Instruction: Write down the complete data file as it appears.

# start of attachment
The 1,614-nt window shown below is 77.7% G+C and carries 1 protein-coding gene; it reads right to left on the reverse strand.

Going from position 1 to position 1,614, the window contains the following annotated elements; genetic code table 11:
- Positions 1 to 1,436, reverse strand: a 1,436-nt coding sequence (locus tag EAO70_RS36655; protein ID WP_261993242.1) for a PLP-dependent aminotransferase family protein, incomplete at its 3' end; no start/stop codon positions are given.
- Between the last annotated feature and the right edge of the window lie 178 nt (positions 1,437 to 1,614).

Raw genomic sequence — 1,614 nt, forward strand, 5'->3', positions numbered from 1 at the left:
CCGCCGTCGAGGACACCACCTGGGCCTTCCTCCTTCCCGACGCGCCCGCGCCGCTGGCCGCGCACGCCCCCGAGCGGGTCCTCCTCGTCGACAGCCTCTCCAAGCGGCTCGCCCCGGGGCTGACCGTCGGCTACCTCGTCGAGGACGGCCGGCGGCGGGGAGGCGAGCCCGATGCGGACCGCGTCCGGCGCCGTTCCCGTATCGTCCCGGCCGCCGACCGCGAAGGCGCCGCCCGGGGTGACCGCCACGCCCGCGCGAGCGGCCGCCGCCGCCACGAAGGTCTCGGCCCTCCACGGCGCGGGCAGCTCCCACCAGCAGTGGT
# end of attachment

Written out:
The 1,614-nt window shown below is 77.7% G+C and carries 1 protein-coding gene; it reads right to left on the reverse strand.

Going from position 1 to position 1,614, the window contains the following annotated elements; genetic code table 11:
- Positions 1 to 1,436, reverse strand: a 1,436-nt coding sequence (locus tag EAO70_RS36655; protein ID WP_261993242.1) for a PLP-dependent aminotransferase family protein, incomplete at its 3' end; no start/stop codon positions are given.
- Between the last annotated feature and the right edge of the window lie 178 nt (positions 1,437 to 1,614).

Raw genomic sequence — 1,614 nt, forward strand, 5'->3', positions numbered from 1 at the left:
CCGCCGTCGAGGACACCACCTGGGCCTTCCTCCTTCCCGACGCGCCCGCGCCGCTGGCCGCGCACGCCCCCGAGCGGGTCCTCCTCGTCGACAGCCTCTCCAAGCGGCTCGCCCCGGGGCTGACCGTCGGCTACCTCGTCGAGGACGGCCGGCGGCGGGGAGGCGAGCCCGATGCGGACCGCGTCCGGCGCCGTTCCCGTATCGTCCCGGCCGCCGACCGCGAAGGCGCCGCCCGGGGTGACCGCCACGCCCGCGCGAGCGGCCGCCGCCGCCACGAAGGTCTCGGCCCTCCACGGCGCGGGCAGCTCCCACCAGCAGTGGT